Kevin Love

Blazers slide on home from trip

Minnesota dominates the paint and holds on for 120-109 win
Dec. 18, 2013

MINNEAPOLIS - Kevin Love worked all summer long to put an injury plagued season behind him and reclaim his spot as the best power forward in the league.

LaMarcus Aldridge of the Portland Trail Blazers is one of the players standing in his way.

In their first head-to-head matchup of the season, Love pounced on a road-weary Aldridge and grabbed Round 1.

Love had 29 points, 15 rebounds and nine assists to outshine Aldridge in the Minnesota Timberwolves' 120-109 victory over Portland on Wednesday night.

''Awesome,'' Wolves point guard Ricky Rubio said. ''There's no words to describe. He's doing a great job leading this team in scoring, rebounding, even assisting. He's taking my job.''

Nikola Pekovic had 30 points and nine rebounds and Kevin Martin scored 22 for the Timberwolves, who led by 32 in the second quarter and held off a charge in the second half from the Blazers.

Damian Lillard had 36 points, six assists and six rebounds and Aldridge had 15 points and 14 boards for the weary Trail Blazers, who lost for the first time in six games. It was just their fifth loss of the season in 27 games and came at the end of a four-game road trip.

The Timberwolves outscored Portland 72-34 in the paint and shot 49.5 percent from the field.

Aldridge, one of the early leaders in the MVP race thanks to Portland's remarkable start, made just 7 of 22 shots.

''Just one of those nights,'' Aldridge said. ''I couldn't throw a rock in a lake if I tried to, even if I was standing in the water.''

The Blazers have been the most surprising team of this young season, and they stormed into Target Center fresh off two straight heart-pounding victories on last-second shots by Lillard that gave them the best record in the NBA. But playing their fourth road game in five nights, their legs were heavy, their shots where shaky and the Wolves pounced.

Love owned the first 24 minutes. He had a double-double before the game was 13 minutes old and went into halftime with 17 points, 11 boards and eight assists. The Wolves rode a staggering 42-12 run through the second quarter to take a 62-30 lead five minutes before the break.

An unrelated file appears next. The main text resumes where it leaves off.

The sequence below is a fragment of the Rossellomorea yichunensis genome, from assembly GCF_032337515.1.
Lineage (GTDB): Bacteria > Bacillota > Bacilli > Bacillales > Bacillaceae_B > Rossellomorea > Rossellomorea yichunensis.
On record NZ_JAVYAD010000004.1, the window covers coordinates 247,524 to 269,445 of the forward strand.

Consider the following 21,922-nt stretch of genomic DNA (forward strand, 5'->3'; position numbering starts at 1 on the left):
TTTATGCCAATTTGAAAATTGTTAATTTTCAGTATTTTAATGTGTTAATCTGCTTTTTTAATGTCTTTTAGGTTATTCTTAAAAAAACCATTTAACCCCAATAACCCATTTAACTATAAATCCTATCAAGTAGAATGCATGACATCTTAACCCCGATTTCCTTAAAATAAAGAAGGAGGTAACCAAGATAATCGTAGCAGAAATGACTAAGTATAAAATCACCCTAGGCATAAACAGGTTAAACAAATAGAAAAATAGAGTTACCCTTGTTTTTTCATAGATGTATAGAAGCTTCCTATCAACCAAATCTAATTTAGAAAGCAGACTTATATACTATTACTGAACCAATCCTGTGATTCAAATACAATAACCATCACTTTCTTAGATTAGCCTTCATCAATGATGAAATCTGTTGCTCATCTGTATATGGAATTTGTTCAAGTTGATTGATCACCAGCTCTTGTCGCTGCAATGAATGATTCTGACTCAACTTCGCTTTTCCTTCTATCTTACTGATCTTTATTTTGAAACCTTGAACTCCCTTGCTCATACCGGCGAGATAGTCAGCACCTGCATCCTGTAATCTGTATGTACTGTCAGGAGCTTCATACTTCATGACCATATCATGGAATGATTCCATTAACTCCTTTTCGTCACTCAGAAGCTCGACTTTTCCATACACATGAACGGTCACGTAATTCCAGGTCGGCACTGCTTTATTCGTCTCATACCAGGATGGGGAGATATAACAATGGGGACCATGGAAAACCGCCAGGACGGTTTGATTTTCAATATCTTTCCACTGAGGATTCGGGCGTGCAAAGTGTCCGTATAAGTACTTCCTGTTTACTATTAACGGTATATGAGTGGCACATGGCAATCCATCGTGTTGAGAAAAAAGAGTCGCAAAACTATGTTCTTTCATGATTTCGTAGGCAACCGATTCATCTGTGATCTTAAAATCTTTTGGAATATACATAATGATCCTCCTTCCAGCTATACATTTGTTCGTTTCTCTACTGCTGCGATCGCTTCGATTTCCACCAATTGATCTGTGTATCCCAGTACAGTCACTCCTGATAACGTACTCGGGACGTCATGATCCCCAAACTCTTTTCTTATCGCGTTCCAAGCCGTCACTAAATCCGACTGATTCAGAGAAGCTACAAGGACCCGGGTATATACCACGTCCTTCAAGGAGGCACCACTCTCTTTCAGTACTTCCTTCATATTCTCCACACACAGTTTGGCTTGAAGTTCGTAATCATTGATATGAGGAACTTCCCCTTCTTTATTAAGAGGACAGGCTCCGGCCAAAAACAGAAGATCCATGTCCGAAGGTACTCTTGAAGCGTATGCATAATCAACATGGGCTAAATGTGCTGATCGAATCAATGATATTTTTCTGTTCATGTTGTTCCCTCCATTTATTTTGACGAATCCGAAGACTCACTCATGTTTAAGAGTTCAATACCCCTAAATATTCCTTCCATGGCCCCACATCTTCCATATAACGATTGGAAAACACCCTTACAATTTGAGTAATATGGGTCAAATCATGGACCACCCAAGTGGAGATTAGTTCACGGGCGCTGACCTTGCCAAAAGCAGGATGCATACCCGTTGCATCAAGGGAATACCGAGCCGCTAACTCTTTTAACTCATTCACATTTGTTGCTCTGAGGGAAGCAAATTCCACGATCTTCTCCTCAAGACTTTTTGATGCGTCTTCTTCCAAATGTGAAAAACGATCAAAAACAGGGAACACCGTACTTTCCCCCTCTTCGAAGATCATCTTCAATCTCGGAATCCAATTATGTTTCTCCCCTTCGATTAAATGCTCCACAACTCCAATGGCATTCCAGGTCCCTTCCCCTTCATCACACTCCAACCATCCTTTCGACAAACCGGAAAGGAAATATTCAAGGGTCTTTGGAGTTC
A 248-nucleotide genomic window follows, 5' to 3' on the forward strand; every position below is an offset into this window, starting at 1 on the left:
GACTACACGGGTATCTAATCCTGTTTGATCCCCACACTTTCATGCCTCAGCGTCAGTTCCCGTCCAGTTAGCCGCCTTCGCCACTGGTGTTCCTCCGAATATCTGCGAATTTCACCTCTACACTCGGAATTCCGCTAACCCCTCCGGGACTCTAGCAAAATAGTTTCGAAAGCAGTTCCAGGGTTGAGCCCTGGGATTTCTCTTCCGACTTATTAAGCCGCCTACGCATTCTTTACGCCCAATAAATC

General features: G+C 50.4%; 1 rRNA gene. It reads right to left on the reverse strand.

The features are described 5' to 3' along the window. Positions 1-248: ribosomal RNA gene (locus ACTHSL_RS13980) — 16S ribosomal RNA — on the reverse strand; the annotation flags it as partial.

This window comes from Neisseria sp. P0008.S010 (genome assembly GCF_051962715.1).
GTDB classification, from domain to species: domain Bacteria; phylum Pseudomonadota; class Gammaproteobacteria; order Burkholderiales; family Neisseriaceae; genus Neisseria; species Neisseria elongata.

He started fast breaks, he hit deep 3s and he went to the floor for loose balls, setting the tone and building a cushion that they sorely needed as the game wore on. But he still ended up one assist shy of his first career triple-double.

''I did think I was looking at it right in the face tonight, but it didn't happen for me,'' Love said. ''Guys kept saying just get one more. I just said let's get a ... win. How about that? I'm way more happy with that more than anything.''

Portland coach Terry Stotts said he considered pulling the plug after the third and resting his starters. But these are the Blazers, who shoot 3s without conscience and play with a swagger generated by their cold-blooded point guard. And they're never out of a game.

Lillard scored 17 points in the third, and his step-back 3 brought Portland to 86-75 with 2:04 to play in the quarter.

''Two things, one is you don't know when to pull a plug on a game like this, and two with our team, with our ability to shoot, you just don't know,'' Stotts said.

Martin, who missed Monday night's game in Boston with a sore left knee, responded with a 3 and J.J. Barea hit two big 3s in the closing seconds of the quarter to push the lead back to 22.

Lillard hit two 3s and Nicolas Batum, who scored 20 points, scored on a putback and a 3-pointer to cut the deficit to five with 46 seconds to play, but the Wolves closed it out at the free-throw line.

''You know last year, that probably would've been a game where we just said all right we're going to give it a shot in the third quarter and in the fourth quarter we probably would've ended up laying down,'' Lillard said. ''But we fought back, and I think with a minute and a half it was a game.''


And it just keeps getting worse for Blazers

Portland loses to Minnesota and Kevin Love again in start of road trip
March 8, 2012

That sound you hear in the background is the Portland Trail Blazers' playoff hopes crashing into the ground.

Wednesday, the Blazers began a seven-game road trip with a decisive 106-94 loss at Minnesota, the second loss to the Timberwolves in five days.

Portland fell to 19-20, and is 1.5 games behind Minnesota for the eighth playoff spot in the Western Conference.

But, worse, the teams are going in the opposite direction.

While the Blazers are 4-6 in their last 10 games, the Wolves are 7-3 and have won three straight games.

Portland got 23 points from Raymond Felton and 22 from LaMarcus Aldridge in the loss.

Minnesota got 29 points and 16 rebounds from Kevin Love, who hit 3 of 5 three-point attempts, and 8 of 11 free throws

The Blazers were a mess Wednesday in their starting line-up. Felton scored 23 points to improve his trade-bait status, but while he was on the floor the Blazers lost ground by 15 points. Aldridge hit 10 of 18 shots, which helped Portland shoot 47 percent from the field, but he had just seven rebounds, nine fewer than Love. The team lost ground by six points in his time on the court.